I am a member of a team and I rely on the team. I defer to it and sacrifice for it, because the team, not the individual, is the ultimate champion. - Mia Hamm

3. Responsibility

When kids first begin playing soccer, it’s very common to see every single one chasing the ball in a pack around the field. Yet as they gain more experience, they realize they’re more effective as a team if each person plays a different spot. It’s always fun to see the moment when each kid realizes, “This is my position. I have a responsibility in this area and against these opposition players. I need to be ready to support my team-mates. Only one kid can kick the ball—I need to be in my spot.”

Kids also learn what happens when they don’t play their position. When they’re young, it’s easy for kids to get overly excited when they see the play coming their way. If a defender runs after the ball, however, they could be leaving a big hole near the goal. Or a forward could miss a forward pass if they play too defensively. After kids see the play break down many times because someone is out of position, they start to understand why it’s so important to play their role.

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4. Anticipatory Thinking

As kids gain experience playing soccer, they begin to hold a picture in their mind of where their teammates are and where the ball is in relation to their goal (and the opposing goal). This spacial awareness helps kids learn to “read the game” and anticipate things that haven’t happened yet. For example, they may notice that a teammate is open and start planning where they need to go if that player gets a pass.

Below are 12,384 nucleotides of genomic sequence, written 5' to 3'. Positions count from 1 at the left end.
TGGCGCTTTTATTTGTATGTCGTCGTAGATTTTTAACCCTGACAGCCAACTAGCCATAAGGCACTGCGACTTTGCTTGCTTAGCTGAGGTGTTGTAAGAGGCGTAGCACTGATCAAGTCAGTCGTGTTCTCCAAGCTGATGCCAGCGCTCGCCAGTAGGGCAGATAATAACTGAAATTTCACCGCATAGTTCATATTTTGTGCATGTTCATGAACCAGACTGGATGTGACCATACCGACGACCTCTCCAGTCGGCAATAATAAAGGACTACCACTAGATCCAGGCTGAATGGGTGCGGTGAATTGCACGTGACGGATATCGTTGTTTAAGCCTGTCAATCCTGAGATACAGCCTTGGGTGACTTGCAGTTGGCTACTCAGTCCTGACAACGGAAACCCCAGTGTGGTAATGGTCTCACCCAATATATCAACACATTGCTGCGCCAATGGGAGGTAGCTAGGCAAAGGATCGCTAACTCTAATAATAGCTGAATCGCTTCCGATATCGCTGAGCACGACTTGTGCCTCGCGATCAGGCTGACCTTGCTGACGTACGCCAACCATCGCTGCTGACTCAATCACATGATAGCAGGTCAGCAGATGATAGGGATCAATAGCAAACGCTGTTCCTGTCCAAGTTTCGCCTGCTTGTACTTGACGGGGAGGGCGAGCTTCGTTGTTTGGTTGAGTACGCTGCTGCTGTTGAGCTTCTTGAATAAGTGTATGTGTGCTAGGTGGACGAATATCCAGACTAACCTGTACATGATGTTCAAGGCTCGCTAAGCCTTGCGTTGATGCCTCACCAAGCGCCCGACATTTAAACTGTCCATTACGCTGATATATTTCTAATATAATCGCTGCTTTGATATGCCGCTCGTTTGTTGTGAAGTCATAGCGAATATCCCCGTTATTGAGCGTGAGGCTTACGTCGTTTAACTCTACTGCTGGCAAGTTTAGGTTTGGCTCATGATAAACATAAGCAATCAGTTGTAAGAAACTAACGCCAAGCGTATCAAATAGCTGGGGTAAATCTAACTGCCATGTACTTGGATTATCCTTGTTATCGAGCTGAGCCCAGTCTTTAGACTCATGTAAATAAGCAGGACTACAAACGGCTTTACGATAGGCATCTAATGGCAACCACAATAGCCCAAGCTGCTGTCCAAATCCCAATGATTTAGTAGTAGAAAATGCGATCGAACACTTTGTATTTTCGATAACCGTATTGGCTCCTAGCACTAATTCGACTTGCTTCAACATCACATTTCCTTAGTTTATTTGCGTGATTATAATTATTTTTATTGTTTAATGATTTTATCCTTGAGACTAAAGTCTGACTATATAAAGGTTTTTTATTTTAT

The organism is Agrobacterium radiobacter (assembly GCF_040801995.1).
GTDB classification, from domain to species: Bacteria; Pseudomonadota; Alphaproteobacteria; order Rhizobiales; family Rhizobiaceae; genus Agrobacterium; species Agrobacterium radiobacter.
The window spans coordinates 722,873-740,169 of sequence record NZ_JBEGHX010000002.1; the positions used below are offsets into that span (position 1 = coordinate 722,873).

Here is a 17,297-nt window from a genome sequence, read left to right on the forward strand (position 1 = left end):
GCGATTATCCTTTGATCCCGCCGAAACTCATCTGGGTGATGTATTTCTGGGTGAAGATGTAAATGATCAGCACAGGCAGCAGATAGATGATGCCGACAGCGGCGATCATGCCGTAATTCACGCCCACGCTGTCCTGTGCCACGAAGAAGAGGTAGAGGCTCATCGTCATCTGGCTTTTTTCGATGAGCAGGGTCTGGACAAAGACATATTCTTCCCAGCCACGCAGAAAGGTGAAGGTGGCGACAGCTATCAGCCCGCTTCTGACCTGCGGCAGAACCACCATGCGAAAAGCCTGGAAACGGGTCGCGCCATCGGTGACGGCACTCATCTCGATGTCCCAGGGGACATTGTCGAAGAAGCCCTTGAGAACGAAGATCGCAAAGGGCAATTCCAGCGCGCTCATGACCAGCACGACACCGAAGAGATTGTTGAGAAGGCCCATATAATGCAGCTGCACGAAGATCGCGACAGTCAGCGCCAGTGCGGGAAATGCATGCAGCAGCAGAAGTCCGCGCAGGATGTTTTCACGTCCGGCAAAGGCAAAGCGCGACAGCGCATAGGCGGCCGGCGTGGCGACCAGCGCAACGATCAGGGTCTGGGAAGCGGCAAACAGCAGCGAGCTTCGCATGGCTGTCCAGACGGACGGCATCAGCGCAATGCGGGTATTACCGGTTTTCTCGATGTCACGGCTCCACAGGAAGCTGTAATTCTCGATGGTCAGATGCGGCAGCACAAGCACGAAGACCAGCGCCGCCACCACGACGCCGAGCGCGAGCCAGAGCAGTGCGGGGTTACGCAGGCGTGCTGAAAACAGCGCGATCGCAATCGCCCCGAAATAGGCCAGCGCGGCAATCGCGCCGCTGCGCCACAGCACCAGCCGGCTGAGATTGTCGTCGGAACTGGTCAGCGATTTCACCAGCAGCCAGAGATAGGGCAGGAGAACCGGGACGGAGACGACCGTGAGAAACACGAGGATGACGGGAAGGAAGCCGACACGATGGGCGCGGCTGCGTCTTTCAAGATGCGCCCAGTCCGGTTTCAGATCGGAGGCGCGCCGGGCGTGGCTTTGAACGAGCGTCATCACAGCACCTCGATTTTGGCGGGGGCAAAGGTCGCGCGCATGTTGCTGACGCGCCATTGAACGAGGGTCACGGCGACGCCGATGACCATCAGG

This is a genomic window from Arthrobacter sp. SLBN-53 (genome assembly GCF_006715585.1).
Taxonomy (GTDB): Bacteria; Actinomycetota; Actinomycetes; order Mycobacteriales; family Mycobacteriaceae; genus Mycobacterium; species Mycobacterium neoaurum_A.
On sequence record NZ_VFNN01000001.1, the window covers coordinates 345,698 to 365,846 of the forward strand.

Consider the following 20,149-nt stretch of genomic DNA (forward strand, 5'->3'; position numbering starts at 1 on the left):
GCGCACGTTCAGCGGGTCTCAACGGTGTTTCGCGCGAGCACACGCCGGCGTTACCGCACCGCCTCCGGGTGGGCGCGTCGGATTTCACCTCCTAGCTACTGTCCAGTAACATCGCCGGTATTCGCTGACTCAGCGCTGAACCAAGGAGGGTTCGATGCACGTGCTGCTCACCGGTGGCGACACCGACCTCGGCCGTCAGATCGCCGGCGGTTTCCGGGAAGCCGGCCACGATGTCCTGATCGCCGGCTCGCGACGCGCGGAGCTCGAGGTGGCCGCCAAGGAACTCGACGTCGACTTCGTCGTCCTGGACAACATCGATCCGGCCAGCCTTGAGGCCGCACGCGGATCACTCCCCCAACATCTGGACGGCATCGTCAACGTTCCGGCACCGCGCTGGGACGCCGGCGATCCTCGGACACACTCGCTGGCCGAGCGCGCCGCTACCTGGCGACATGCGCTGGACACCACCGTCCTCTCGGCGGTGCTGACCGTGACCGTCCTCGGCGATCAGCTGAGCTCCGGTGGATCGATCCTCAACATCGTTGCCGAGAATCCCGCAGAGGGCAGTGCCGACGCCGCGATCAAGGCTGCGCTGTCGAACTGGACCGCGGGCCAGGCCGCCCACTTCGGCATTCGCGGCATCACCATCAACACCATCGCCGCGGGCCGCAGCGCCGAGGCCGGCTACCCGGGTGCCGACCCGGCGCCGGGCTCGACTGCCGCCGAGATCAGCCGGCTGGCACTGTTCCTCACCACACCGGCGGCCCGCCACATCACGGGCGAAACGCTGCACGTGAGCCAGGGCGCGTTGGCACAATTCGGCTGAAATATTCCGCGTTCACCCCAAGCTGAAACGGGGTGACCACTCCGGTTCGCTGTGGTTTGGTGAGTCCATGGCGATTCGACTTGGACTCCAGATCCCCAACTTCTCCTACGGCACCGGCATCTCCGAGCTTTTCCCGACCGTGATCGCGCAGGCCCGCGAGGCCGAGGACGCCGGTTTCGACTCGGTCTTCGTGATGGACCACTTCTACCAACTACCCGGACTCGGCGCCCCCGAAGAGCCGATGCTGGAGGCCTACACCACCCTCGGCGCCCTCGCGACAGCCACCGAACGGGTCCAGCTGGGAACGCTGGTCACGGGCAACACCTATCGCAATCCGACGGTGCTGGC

A major benefit of developing this spatial awareness in a game situation is that it teaches kids anticipatory or perceptive thinking. Kids get immediate positive feedback when they correctly adjust to where the play will go, which encourages them to anticipate solutions for potential problems in real life situations. This is an important life skill for leaders to develop because it gives them the ability to be proactive about solving potential problems.

5. Perseverance

The legendary Pele once said, “Success is no accident. It is hard work, perseverance, learning, studying, sacrifice and most of all, love of what you are doing or learning to do.”

When kids play soccer, they learn that success isn’t easy. Unlike basketball where the scores reach into the double digits, soccer is not known for producing many goals. As a result, there’s always a sense of elation when the ball actually goes past the goalie and into the net. In soccer it’s a massive accomplishment to score. So many things have to fall in place that it feels like a significant achievement.